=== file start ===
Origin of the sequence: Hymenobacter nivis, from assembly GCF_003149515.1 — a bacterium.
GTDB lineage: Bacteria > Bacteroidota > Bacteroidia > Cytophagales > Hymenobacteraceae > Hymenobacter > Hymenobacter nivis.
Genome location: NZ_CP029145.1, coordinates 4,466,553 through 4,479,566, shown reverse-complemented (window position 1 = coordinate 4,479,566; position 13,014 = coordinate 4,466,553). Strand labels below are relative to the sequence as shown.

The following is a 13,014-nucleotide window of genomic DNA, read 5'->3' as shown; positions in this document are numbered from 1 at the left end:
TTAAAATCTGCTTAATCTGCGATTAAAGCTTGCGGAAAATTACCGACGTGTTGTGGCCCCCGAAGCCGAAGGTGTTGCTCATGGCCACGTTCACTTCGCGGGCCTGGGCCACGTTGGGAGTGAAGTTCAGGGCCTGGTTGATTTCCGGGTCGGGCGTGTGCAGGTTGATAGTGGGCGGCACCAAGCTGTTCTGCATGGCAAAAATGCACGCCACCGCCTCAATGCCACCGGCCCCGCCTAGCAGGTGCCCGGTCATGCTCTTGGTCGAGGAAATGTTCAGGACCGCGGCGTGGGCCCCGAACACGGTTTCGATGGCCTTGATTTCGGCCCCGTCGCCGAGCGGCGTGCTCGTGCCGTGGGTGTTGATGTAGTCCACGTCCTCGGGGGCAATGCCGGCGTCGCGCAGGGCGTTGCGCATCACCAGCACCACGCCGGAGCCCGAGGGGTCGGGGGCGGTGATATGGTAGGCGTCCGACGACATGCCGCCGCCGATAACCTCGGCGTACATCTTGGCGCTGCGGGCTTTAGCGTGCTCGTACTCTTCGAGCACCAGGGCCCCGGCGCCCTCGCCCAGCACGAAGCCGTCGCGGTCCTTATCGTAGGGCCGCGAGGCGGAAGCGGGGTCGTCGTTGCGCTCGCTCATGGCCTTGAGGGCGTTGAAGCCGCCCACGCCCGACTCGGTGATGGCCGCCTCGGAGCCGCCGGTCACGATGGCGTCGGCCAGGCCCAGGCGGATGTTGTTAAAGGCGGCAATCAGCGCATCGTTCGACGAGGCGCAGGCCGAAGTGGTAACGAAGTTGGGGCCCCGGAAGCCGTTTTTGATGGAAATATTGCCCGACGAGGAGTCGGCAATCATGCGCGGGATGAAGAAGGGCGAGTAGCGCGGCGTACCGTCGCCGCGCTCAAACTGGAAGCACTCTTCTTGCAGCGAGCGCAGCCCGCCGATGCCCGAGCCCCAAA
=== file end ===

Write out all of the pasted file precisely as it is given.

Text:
Origin of the sequence: Hymenobacter nivis, from assembly GCF_003149515.1 — a bacterium.
GTDB lineage: Bacteria > Bacteroidota > Bacteroidia > Cytophagales > Hymenobacteraceae > Hymenobacter > Hymenobacter nivis.
Genome location: NZ_CP029145.1, coordinates 4,466,553 through 4,479,566, shown reverse-complemented (window position 1 = coordinate 4,479,566; position 13,014 = coordinate 4,466,553). Strand labels below are relative to the sequence as shown.

The following is a 13,014-nucleotide window of genomic DNA, read 5'->3' as shown; positions in this document are numbered from 1 at the left end:
TTAAAATCTGCTTAATCTGCGATTAAAGCTTGCGGAAAATTACCGACGTGTTGTGGCCCCCGAAGCCGAAGGTGTTGCTCATGGCCACGTTCACTTCGCGGGCCTGGGCCACGTTGGGAGTGAAGTTCAGGGCCTGGTTGATTTCCGGGTCGGGCGTGTGCAGGTTGATAGTGGGCGGCACCAAGCTGTTCTGCATGGCAAAAATGCACGCCACCGCCTCAATGCCACCGGCCCCGCCTAGCAGGTGCCCGGTCATGCTCTTGGTCGAGGAAATGTTCAGGACCGCGGCGTGGGCCCCGAACACGGTTTCGATGGCCTTGATTTCGGCCCCGTCGCCGAGCGGCGTGCTCGTGCCGTGGGTGTTGATGTAGTCCACGTCCTCGGGGGCAATGCCGGCGTCGCGCAGGGCGTTGCGCATCACCAGCACCACGCCGGAGCCCGAGGGGTCGGGGGCGGTGATATGGTAGGCGTCCGACGACATGCCGCCGCCGATAACCTCGGCGTACATCTTGGCGCTGCGGGCTTTAGCGTGCTCGTACTCTTCGAGCACCAGGGCCCCGGCGCCCTCGCCCAGCACGAAGCCGTCGCGGTCCTTATCGTAGGGCCGCGAGGCGGAAGCGGGGTCGTCGTTGCGCTCGCTCATGGCCTTGAGGGCGTTGAAGCCGCCCACGCCCGACTCGGTGATGGCCGCCTCGGAGCCGCCGGTCACGATGGCGTCGGCCAGGCCCAGGCGGATGTTGTTAAAGGCGGCAATCAGCGCATCGTTCGACGAGGCGCAGGCCGAAGTGGTAACGAAGTTGGGGCCCCGGAAGCCGTTTTTGATGGAAATATTGCCCGACGAGGAGTCGGCAATCATGCGCGGGATGAAGAAGGGCGAGTAGCGCGGCGTACCGTCGCCGCGCTCAAACTGGAAGCACTCTTCTTGCAGCGAGCGCAGCCCGCCGATGCCCGAGCCCCAAA